La Freccia che Colpisce
il Bersaglio Vola
The idea of center as origin, the place from which infinite directions depart, or the infinitely small vanishing point, is found in the iron scultpure Omphalos,[read more=”Read More”less=”Read Less”]a series of ink drawings with the same title, and La freccia che colpisce il bersaglio vola per sempre, a sculpture in white terracotta whose four parts are, in turn, composed of a series of concentric sub-parts sloping towards the inside to form a sort of visual vortex. Omphalos is a word from ancient Greek meaning “navel,” but also umbilical cord, the center of the Earth. The omphalos is the center of the human body, but it is also, significantly, a scar that bears witness to the moment in which we were separated from the maternal body that hosted and generated us; it is the tangible sign of a separation, but also of the conquest of an independent life.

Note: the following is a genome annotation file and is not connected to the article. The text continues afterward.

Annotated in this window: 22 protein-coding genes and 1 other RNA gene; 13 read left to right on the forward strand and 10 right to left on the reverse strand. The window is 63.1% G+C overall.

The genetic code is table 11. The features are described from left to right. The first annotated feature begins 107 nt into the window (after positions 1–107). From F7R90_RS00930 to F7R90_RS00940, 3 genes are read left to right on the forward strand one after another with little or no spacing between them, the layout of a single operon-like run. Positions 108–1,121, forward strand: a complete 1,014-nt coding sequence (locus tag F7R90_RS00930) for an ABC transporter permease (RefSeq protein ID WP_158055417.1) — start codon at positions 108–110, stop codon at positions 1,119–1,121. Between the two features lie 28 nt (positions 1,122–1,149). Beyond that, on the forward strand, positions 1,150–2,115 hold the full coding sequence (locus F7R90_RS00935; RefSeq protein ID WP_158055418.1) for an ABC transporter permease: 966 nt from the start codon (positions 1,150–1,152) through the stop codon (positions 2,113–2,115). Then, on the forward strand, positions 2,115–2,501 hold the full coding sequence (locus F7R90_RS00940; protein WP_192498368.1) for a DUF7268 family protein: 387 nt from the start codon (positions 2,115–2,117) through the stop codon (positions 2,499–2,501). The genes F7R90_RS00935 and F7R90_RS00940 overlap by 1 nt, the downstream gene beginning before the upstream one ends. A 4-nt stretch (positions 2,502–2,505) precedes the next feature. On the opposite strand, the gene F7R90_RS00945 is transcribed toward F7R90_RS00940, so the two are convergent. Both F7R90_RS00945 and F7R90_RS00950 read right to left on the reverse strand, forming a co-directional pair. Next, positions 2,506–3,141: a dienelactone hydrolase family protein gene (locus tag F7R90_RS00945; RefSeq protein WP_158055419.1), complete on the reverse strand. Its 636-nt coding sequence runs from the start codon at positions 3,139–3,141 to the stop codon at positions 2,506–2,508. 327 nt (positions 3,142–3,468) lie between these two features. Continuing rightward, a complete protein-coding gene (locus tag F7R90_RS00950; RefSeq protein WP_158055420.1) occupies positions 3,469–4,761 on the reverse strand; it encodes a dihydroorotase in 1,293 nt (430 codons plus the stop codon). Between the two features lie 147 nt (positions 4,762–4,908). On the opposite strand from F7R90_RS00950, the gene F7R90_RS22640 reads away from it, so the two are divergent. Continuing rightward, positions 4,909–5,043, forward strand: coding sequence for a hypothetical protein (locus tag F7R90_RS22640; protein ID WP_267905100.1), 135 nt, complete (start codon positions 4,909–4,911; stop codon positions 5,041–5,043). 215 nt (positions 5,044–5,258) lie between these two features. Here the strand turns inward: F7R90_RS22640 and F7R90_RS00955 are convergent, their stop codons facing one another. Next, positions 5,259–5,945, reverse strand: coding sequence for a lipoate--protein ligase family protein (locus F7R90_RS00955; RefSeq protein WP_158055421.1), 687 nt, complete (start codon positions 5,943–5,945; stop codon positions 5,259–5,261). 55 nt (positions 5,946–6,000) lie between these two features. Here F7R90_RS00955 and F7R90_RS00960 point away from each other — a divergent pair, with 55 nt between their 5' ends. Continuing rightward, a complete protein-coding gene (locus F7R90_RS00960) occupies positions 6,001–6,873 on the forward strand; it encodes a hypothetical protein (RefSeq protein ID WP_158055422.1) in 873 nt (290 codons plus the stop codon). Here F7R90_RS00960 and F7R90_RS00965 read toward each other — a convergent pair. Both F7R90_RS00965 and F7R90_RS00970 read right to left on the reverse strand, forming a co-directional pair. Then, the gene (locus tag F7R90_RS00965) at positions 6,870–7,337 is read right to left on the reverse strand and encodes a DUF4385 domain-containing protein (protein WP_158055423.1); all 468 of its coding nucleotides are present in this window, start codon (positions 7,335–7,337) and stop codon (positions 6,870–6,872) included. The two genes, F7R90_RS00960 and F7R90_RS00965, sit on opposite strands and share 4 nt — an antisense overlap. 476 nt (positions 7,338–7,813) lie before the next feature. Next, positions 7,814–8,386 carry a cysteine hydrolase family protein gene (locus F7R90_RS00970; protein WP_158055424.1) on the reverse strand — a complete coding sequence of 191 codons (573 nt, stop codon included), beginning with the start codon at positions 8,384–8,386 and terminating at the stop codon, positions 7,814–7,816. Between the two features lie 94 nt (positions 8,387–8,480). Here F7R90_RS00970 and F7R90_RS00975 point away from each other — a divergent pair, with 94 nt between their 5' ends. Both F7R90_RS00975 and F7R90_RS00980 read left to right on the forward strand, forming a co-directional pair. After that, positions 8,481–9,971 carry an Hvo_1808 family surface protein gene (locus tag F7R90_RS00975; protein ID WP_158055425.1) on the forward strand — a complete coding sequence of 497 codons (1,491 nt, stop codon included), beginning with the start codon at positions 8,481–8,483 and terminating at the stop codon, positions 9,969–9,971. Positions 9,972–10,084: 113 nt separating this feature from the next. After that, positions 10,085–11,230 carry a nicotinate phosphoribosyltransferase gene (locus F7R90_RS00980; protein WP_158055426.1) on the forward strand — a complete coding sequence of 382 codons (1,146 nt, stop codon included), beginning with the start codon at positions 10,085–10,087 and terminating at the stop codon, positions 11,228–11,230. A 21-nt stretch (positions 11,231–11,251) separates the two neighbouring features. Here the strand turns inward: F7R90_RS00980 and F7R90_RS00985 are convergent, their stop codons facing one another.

In La freccia che colpisce il bersaglio vola per sempre the concentric circles attract the eye, sucking the gaze towards an infinitely small inner point, triggering a visual vortex. This tiny point is not conceived as the center or the extremity of the world, just as it was not seen as such in Omphalos. Instead, we can say that it is precisely “this vortex,” “this rotation” in a rhythmical movement of being and non-being, of visible and invisible that belongs to all things, and is seen as the extreme meaning of the world. The relationship between these works emerges, then, as tension, a struggle between two poles: not as laceration, but as the intense intimacy, the mutual belonging of the two rivals.[/read]